On the “new furry” side of the anthology, “A Bedsheet for a Cape” from Nathaniel Gass is a winner. It essentially serves as an endearing origin story for a furry superhero. Arf is a wonderful character, and the ramifications of his adoption by Tarla and her family are fascinating. The handling of these new creatures by their creators makes sense even though it’s horrifying, and Arf’s slow climb from “living instrument” to “free-thinking person” is a joy to read. I’d love to see a novel set in this world.
“Lunar Cavity” by Mary Lowd details a furry alien/human collaboration that significantly changes both parties. The concepts on display are a virtual buffet of neat science fiction ideas that would be well-served in a longer epic, but she roots the action firmly in the psychology of her two protagonists to give us solid ground with which to navigate the world. The imagination and sensitivity on display here are impressive. Likewise, “Evolver” by Ronald W. Klemp features furry aliens and humans working together to solve a mystery about their shared origin. It leans into the differences between humans and aliens through well-realized characters, thoughtfully-created settings and crisp writing.
The post-human or non-human stories are the most exciting in the anthology, though. For me the jewel of the collection was Dwale’s “The Darkness of Dead Stars.” It’s a nasty—in the best possible way—bit of existential horror that seeps under your skin and stays there long after the story ends. A bio-engineered race of naked mole rats are trapped inside a ship searching fruitlessly for a life-sustaining planet in a universe approaching its heat death. The ship is slowly but steadily succumbing to its advancing age, and an entire level has been abandoned to a malicious entity the crew picked up in its travels. The story is richly atmospheric, almost oppressive in the way of great horror, and there’s a lot going on in the subtext that makes it worth reading again and again.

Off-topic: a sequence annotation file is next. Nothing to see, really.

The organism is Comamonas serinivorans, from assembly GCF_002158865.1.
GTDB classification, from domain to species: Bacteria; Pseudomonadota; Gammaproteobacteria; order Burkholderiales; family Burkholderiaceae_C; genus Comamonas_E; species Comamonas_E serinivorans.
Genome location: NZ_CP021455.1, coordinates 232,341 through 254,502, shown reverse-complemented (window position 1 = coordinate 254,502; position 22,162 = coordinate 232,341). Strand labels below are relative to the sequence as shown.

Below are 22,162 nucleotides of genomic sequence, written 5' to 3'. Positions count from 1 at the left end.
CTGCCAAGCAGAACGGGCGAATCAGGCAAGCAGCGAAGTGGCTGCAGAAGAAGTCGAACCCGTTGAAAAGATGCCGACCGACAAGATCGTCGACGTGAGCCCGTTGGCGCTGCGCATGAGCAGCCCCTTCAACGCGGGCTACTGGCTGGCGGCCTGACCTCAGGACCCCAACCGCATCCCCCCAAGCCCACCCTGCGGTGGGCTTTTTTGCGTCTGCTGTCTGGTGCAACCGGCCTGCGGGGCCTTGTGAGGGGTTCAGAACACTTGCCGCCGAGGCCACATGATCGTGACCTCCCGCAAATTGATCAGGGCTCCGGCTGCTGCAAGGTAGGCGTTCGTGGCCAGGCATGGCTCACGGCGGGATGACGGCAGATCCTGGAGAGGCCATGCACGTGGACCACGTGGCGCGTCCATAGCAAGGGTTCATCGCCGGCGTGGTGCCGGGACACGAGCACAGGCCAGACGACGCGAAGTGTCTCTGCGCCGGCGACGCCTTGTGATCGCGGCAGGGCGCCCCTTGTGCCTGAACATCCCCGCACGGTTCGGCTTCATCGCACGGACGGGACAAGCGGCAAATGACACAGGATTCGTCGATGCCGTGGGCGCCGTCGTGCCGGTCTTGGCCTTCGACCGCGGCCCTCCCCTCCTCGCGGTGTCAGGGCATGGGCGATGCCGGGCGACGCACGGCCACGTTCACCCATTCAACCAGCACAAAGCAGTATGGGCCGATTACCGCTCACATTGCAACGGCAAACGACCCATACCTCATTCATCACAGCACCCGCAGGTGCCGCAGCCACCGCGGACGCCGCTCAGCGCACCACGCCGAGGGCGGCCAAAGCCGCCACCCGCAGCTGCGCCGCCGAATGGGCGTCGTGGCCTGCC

“Thebe and the Angry Red Eye” by David Hopkins is another bleak tale, and a wonderful way to close out the collection. An astronaut crash-lands on a Jovian moon after a failed expedition; his life is built around the things he must do to survive, and the extremity of the situation is such that the strain might be driving him insane. Again, the writing is powerful here, drawing you in to the desperation of our nameless protagonist and immersing you in his loneliness and ever-present fear. At what point is the effort needed to keep living too great a price to pay for the quality of life you have? Like most great science fiction, Hopkins imagines a scenario that pushes that question to its extreme. It’s a brutal, but beautiful, story.
“Trinka and the Robot,” from Ocean Tigrox, is a story about what happens when a new society rises from the ashes of the old. The tone of the tale makes it feel like young adult fiction, but that’s not a handicap; Trinka is a wonderful protagonist whose bravery and optimism provides a nice balance against the (justifiable) fearful conservatism from the rest of her tribe. This short story reads like the prologue to a series of novels that I would totally buy; hopefully, there’ll be more coming in this setting.
There are a half-dozen excellent stories here, another half-dozen good ones, and only a few that don’t land well. Most of the problems with the stories that didn’t work were the same: humanity wasn’t illuminated well enough through the concept, especially in the cases where they shared (or dominated) a world featuring other sapient people. With real-world racial issues splashed across recent news cycles, it’s disappointing to see stories that miss the opportunity to explore the mentality and motivations of these prejudices carefully. It would be wonderful to see stories that try to deeply understand the people who perpetuate these abuses and/or the minority populations who must endure them.
However, the best stories in The Furry Future imagine a future where both humans and anthropomorphic animals grapple with the complications of their existence in meaningful ways, drawing the realities of their environment into their personal lives and reflecting them back through their actions. No matter how far we advance technologically, or how different we may be physically, we still have to deal with the same foibles and problems we always have. The stories that do this best are ones I’d recommend to non-furry science fiction fans—they’re that good.
(Disclosure: Watts Martin, one of the contributors to The Furry Future, is Claw & Quill’s head editor.)